Math vs Myth: Rezoning for new intensity does not inflate land costs

With increasing frequency I see people opposed to new intensities of land use complaining that rezonings for high rise buildings are driving land speculation and increasing the cost of ownership and rental housing. A case in point is this disappointing story in Business in Vancouver where a planning colleague and a ‘retired developer’ allege that the Broadway Plan is driving massive increases in property value and increasing the cost of housing.

Are there any editors fact-checking stories these days?

Yes, new land use intensities increase the absolute value of a property. However the critics miss a critical point: new land use intensity amortizes the new land price over a multiple of the old floor areas. In the article, the critics complain that the value of an aging property rezoned from 35 affordable rental homes to 182 new ones has skyrocketed from $14.5M to $26M. This is their glaring evidence of unaffordability.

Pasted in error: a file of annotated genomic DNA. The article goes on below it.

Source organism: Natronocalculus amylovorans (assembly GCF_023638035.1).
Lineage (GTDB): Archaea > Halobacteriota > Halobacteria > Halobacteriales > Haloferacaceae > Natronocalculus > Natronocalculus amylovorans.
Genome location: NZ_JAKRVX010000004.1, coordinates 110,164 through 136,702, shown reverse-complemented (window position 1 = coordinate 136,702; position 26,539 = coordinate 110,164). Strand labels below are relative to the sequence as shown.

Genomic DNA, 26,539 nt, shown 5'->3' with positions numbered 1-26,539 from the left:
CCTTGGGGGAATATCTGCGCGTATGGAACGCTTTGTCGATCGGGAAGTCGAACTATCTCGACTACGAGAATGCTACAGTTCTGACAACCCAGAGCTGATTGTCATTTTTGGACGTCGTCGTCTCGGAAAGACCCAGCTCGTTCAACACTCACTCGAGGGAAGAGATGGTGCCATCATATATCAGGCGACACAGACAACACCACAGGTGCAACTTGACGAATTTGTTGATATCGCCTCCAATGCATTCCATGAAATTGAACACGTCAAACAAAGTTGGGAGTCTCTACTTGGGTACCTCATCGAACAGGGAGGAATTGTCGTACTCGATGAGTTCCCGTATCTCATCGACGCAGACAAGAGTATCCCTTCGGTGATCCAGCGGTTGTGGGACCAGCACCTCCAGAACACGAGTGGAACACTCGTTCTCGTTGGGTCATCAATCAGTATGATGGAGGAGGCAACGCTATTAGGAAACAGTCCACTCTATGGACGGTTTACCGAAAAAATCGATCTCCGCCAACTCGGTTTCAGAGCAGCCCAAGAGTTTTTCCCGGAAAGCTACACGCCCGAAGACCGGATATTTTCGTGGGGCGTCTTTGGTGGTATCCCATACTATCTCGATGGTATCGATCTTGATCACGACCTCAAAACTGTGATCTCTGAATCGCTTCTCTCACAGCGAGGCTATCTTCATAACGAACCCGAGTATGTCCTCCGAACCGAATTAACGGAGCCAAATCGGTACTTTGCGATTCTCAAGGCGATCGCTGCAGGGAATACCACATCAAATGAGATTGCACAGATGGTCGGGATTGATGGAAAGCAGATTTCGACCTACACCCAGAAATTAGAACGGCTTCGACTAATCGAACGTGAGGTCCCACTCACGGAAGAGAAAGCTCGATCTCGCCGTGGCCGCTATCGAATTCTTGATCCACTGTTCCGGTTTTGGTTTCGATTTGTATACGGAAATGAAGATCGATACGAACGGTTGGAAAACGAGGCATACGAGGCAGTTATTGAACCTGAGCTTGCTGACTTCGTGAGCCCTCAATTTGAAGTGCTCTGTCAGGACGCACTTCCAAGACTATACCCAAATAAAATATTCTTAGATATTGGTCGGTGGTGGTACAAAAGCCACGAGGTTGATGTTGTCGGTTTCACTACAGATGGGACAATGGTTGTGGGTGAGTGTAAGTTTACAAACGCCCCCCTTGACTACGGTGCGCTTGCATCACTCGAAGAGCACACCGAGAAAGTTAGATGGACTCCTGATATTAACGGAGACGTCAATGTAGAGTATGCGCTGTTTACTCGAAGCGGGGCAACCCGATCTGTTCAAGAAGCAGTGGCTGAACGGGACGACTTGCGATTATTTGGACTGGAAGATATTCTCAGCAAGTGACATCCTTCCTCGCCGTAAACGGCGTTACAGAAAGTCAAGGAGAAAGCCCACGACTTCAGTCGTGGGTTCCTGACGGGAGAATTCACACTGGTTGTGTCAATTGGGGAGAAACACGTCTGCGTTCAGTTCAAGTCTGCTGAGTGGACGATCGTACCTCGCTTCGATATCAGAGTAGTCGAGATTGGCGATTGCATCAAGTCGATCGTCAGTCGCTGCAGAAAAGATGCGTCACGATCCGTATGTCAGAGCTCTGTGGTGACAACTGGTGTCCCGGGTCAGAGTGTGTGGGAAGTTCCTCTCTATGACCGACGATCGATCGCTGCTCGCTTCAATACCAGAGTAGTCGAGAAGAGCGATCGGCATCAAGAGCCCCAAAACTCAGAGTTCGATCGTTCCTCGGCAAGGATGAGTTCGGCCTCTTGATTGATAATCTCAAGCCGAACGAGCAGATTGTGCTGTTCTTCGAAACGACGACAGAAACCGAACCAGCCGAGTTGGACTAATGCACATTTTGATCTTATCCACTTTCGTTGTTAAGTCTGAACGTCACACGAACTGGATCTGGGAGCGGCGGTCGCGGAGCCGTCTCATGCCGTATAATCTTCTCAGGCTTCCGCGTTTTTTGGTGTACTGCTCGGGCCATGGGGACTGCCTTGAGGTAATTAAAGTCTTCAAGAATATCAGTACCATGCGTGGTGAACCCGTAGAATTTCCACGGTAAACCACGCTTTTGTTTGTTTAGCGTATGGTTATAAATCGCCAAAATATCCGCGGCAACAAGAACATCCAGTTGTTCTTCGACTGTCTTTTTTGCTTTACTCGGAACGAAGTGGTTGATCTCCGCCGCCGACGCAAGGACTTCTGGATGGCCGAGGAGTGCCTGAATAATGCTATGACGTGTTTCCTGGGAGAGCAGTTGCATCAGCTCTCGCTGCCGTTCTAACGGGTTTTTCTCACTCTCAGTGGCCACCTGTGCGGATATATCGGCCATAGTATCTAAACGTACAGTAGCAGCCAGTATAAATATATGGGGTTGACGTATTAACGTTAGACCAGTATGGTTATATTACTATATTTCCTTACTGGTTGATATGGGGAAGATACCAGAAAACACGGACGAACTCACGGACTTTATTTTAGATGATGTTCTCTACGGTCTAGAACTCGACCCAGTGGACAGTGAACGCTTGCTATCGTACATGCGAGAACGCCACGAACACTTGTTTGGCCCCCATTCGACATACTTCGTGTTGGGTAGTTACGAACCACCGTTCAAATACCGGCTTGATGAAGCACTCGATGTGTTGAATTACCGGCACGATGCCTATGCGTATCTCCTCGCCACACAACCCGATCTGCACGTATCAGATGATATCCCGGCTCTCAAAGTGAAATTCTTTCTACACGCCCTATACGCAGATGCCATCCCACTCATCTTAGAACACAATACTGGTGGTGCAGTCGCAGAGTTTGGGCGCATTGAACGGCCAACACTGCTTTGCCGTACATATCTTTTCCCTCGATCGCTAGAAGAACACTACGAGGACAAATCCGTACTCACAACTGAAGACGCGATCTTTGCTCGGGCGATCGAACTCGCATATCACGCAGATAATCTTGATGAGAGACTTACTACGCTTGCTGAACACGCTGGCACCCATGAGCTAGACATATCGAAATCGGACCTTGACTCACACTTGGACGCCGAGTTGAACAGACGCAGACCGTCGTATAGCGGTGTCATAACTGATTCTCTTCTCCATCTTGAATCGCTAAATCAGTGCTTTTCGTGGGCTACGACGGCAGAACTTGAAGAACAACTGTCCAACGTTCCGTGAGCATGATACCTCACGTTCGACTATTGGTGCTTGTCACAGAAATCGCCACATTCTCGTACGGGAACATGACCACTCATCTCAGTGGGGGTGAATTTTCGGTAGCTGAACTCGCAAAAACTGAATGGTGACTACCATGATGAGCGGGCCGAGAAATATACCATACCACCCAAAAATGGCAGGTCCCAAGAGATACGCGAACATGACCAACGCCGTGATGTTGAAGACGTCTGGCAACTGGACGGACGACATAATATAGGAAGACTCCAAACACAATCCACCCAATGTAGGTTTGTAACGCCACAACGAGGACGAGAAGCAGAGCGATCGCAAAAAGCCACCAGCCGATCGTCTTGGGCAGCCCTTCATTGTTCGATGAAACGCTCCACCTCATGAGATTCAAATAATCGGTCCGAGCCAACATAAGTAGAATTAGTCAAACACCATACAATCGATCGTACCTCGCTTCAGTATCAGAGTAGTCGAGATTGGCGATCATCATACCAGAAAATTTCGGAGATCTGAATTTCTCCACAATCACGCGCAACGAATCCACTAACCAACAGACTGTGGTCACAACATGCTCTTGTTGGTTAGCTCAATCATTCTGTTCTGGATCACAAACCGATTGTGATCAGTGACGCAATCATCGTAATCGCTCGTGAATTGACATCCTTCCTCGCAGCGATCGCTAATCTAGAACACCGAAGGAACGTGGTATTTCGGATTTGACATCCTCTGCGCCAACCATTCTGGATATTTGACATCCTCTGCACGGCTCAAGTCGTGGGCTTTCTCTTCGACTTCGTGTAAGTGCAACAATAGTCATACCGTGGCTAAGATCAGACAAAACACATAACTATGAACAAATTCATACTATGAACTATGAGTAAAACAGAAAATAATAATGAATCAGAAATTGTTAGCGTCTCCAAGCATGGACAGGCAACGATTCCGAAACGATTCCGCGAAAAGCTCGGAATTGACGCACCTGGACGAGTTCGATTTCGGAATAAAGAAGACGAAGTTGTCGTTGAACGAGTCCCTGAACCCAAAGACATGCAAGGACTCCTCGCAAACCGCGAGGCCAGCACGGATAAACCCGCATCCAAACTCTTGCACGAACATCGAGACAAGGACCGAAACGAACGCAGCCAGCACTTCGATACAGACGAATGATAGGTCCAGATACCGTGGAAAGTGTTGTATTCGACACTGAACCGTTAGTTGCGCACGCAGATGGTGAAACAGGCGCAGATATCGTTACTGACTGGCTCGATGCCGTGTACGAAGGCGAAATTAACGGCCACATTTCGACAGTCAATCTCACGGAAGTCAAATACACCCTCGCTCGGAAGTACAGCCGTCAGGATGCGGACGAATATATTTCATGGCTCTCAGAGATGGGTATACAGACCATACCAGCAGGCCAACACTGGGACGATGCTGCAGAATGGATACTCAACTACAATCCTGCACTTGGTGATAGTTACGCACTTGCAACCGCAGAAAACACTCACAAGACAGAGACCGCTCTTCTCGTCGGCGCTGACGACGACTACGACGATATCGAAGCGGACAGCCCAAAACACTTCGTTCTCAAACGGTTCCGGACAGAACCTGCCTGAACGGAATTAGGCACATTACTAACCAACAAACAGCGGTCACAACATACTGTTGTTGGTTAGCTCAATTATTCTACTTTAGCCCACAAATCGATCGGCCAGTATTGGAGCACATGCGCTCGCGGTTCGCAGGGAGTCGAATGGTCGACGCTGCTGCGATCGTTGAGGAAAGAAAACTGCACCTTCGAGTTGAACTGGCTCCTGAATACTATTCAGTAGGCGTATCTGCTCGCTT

However, unpacking the example reveals that the opposite is true.

The new building will replace 35 old affordable units (currently in a building beyond its service life) with an equal number of below market homes in a new energy-efficient building PLUS it will create another 147 market rentals. Note that today’s “expensive” market rentals are tomorrow’s affordable ones! Digging deeper into the true cost of land at the new intensity reveals that the rezoning for a high rise rental tower has in fact REDUCED the pro rata land cost for every square foot of new development from the old value of $503/sf down to $202/sf – a cost at which new market rental can be viable.

Hands down, maths trump myths!